23. Takahashi, E. J. et al. Attosecond nonlinear optics using gigawatt-scale isolated attosecond pulses. Nat. Commun. 4, 2691 (2013).

24. Nayak, A. et al. Multiple ionization of argon via multi-XUV-photon absorption induced by 20-GW high-order harmonic laser pulses. Phys. Rev. A 98, 023426 (2018).

25. Zholents, A. A. Method of an enhanced self-amplified spontaneous emission for x-ray free electron lasers. Phys. Rev. Spec. Top. Accel. Beams 8, 040701 (2005).

26. Thompson, N. R. & McNeil, B. W. J. Mode locking in a free-electron laser amplifier. Phys. Rev. Lett. 100, 203901 (2008).

27. Ribič, P. R. et al. Coherent soft X-ray pulses from an echo-enabled harmonic generation free-electron laser. Nat. Photon. 13, 555–561 (2019).

28. Hemsing, E. et al. Soft X-ray FEL Seeding Studies for LCLS-II: Task Force Status Report. A White Paper by SLAC and LBNL. Technical Note SLAC-TN-19-001 (SLAC, 2019); available at https://www.slac.stanford.edu/pubs/slactns/tn06/slac-tn-19-001.pdf (2019).

29. Grattoni, V. et al. Status of seeding development at sFLASH. In Proc. FEL2017 (eds Bishofberger, K., Carlsten, B. & Schaa, V. R. W.) 136–139 (JACoW, 2018).

30. Zhao, Z. et al. Status of the SXFEL facility. Appl. Sci. 7, 607 (2017).

31. Yong, Y. et al. Dalian extreme ultraviolet coherent light source. Chin. J. Lasers 46, 0100005 (2019).

32. Finetti, P. et al. Pulse duration of seeded free-electron lasers. Phys. Rev. X 7, 021043 (2017).

33. Zangrando, M. et al. Recent results of PADReS, the Photon Analysis Delivery and REduction System, from the FERMI FEL commissioning and user operations. J. Synchr. Rad. 22, 565–570 (2015).

34. Reiche, S. Update on the FEL code GENESIS 1.3. In Proc. 36th Int. Free Electron Laser Conf. (FEL’14) (eds Chrin, J., Reiche, S. & Schaa, V. R. W.) TUP019, 403–407 (JACoW, 2014).

## Acknowledgements

This project received funding from the European Union’s Horizon 2020 research and innovation programme under the Marie Sklodowska-Curie grant agreement no. 641789 MEDEA and the Italian Ministry of Research (Project FIRB no. RBID08CRXK). K.U. acknowledges support from the X-ray Free Electron Laser Utilization Research Project and the X-ray Free Electron Laser Priority Strategy Program of the Ministry of Education, Culture, Sports, Science and Technology of Japan (MEXT), from the Cooperative Research Program ‘Network Joint Research Center for Materials and Devices: Dynamic Alliance for Open Innovation Bridging Human, Environment and Materials’, from the bilateral project CNR-JSPS ‘Ultrafast science with extreme ultraviolet Free Electron Lasers’, and from the IMRAM project for international co-operation. R.F. and J.M. thank the Swedish Research Council (VR) and the Knut and Alice Wallenberg Foundation for financial support. E.V.G. acknowledges support from the Foundation for the Advancement of Theoretical Physics and Mathematics ‘BASIS’. M. Meyer and T.M. acknowledge support from the Deutsche Forschungsgemeinschaft (DFG) under grant no. SFB925/1. A.A.L. was supported by the US Department of Energy contract no. DE-AC02-76SF00515. Research at Louisiana State University was supported by the US Department of Energy, Office of Science, Basic Energy Sciences, under contract no. de-sc0010431. Portions of this research were conducted with high performance computing resources provided by Louisiana State University (http://www.hpc.lsu.edu) and by Louisiana Optical Network Infrastructure (http://hpc.loni.org). G.S. acknowledges useful discussions about the simulations and the data analysis with T. Pfeifer and M. Kübel. We acknowledge L. Foglia, A. Simoncig and M. Coreno for valuable discussions.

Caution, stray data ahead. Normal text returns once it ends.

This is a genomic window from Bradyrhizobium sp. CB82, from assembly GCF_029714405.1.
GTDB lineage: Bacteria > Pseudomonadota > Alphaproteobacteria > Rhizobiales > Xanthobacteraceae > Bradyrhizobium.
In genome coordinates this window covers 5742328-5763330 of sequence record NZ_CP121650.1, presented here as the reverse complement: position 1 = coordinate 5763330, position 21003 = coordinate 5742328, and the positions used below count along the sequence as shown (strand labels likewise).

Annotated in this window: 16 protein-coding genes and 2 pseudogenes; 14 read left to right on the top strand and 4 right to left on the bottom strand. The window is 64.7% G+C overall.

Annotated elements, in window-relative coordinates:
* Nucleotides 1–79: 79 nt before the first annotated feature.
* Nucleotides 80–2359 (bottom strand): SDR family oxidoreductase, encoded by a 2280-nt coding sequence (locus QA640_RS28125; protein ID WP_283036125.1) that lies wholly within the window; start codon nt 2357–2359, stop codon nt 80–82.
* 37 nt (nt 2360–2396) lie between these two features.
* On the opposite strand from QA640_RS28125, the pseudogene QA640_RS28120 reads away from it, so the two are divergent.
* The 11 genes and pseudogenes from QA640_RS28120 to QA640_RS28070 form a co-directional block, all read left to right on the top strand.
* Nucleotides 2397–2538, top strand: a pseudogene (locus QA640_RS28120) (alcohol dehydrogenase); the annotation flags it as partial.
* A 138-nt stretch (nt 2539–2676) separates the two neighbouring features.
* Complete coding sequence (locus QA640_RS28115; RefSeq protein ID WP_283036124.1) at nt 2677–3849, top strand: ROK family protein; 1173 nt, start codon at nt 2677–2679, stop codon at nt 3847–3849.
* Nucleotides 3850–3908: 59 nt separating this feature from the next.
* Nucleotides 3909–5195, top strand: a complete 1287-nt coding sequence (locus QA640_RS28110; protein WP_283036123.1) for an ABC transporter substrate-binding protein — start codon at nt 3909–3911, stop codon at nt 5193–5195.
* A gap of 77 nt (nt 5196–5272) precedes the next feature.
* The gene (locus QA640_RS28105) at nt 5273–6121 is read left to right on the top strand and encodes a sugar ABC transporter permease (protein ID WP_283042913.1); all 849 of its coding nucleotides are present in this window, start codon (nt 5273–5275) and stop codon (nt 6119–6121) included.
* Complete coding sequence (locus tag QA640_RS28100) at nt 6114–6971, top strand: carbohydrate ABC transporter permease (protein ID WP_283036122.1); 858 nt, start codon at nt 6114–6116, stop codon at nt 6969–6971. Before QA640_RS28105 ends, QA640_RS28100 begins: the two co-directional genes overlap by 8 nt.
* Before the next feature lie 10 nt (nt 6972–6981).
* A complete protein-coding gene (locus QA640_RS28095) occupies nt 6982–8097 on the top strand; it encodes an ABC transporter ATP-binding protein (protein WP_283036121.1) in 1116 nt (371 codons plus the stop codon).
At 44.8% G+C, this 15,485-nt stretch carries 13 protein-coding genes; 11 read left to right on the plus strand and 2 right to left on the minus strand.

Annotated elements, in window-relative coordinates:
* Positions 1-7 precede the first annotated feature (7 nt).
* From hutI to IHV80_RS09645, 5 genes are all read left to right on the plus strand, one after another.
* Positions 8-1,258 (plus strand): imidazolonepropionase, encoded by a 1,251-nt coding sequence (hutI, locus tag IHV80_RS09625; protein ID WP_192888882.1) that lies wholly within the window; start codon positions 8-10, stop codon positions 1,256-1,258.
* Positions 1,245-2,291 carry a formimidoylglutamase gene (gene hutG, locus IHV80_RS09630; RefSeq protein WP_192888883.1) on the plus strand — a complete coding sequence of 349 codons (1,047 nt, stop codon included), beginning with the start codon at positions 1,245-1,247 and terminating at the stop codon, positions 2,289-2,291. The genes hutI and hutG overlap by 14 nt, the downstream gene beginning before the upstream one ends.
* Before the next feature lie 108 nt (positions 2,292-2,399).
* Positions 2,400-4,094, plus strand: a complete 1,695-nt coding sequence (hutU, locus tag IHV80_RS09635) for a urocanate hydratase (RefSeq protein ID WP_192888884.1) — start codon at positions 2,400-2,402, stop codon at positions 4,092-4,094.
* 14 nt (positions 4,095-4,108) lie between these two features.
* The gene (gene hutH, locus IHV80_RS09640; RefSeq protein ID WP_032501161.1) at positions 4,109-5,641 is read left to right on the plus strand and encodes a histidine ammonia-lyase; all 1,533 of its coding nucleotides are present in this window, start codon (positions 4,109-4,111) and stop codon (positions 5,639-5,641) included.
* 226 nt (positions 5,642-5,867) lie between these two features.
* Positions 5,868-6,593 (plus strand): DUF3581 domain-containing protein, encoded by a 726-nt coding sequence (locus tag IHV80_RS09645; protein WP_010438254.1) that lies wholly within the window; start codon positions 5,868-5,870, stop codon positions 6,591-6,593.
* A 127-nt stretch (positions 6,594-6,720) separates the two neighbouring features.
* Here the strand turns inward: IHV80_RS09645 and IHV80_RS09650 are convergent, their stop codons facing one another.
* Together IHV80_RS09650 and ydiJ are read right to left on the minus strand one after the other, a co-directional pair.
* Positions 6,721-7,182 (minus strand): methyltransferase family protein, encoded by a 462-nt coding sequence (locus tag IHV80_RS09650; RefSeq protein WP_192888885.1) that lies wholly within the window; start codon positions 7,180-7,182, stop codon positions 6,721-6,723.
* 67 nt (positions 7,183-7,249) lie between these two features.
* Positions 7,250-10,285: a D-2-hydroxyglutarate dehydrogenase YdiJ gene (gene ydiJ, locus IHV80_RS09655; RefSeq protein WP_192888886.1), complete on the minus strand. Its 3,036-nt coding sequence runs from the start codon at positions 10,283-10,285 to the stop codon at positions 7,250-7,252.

## Author information

Authors

### Contributions

P.K.M., M. Moioli, D.E., M.D.F., O.P., H.A., P.C., T.M., M. Meyer, S.B., N.I., E.R.S., J.M., T.C., M.D., S.K., H.N.G., D.Y., K.U., K.C.P., C.G. and C.C. contributed to data acquisition and to data analysis. L.G., E.A., G.D.N., C.S., G.P. and S.S. operated the machine and designed the three and four harmonic generation scheme. A.A.L. contributed to the machine operation. A.D. and M. B. D. designed the beam path for the NIR pulse. P.F. designed the mechanics for the recombination mirror. A.D. and C.G. designed the recombination mirror, and the whole set-up was installed by A.D., C.G. and M.D.F. A.D. and M.D.F. designed and installed the beam dump diagnostic system for alignment of the collinear configuration. M.D.F., O.P. and C.C. prepared the end station. R.B., G.K., C.E.S.D.R. and F.B. developed the analysis tools used during beamtime. M.R. contributed to the preliminary development of the simulation codes. M.L., J.E.B. and K.J.S. performed the TDSE calculations. R.J.S. and R.F. constructed and operated the magnetic bottle electron spectrometer. A.N.G.-G. and E.V.G. developed the perturbation-theory approach and derived the atomic phase contributions. C.C. and G.S. conceived the idea of the experiment. G.S. developed the numerical code for the SFA simulations. P.K.M. developed the numerical code for the correlation analysis. P.K.M., C.C. and G.S. analysed the experimental data and performed the simulations. G.S. supervised the work. P.K.M., A.N.G.-G., E.V.G., C.C. and G.S. wrote the manuscript, which was discussed and agreed by all coauthors.

### Corresponding author

Correspondence to Giuseppe Sansone.

## Ethics declarations

### Competing interests